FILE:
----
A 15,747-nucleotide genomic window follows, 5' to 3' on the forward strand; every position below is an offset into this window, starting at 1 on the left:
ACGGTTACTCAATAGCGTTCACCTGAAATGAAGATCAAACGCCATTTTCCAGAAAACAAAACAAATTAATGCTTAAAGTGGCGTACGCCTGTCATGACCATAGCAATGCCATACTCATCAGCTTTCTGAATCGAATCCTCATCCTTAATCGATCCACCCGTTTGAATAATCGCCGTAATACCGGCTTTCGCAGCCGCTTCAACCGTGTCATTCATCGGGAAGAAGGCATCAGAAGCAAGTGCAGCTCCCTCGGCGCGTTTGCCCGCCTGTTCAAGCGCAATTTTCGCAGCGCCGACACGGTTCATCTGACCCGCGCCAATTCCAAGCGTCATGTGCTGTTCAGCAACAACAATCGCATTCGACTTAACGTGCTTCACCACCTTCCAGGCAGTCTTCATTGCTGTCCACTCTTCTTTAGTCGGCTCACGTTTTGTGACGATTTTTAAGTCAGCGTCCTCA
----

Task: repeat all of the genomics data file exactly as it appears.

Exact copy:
A 15,747-nucleotide genomic window follows, 5' to 3' on the forward strand; every position below is an offset into this window, starting at 1 on the left:
ACGGTTACTCAATAGCGTTCACCTGAAATGAAGATCAAACGCCATTTTCCAGAAAACAAAACAAATTAATGCTTAAAGTGGCGTACGCCTGTCATGACCATAGCAATGCCATACTCATCAGCTTTCTGAATCGAATCCTCATCCTTAATCGATCCACCCGTTTGAATAATCGCCGTAATACCGGCTTTCGCAGCCGCTTCAACCGTGTCATTCATCGGGAAGAAGGCATCAGAAGCAAGTGCAGCTCCCTCGGCGCGTTTGCCCGCCTGTTCAAGCGCAATTTTCGCAGCGCCGACACGGTTCATCTGACCCGCGCCAATTCCAAGCGTCATGTGCTGTTCAGCAACAACAATCGCATTCGACTTAACGTGCTTCACCACCTTCCAGGCAGTCTTCATTGCTGTCCACTCTTCTTTAGTCGGCTCACGTTTTGTGACGATTTTTAAGTCAGCGTCCTCA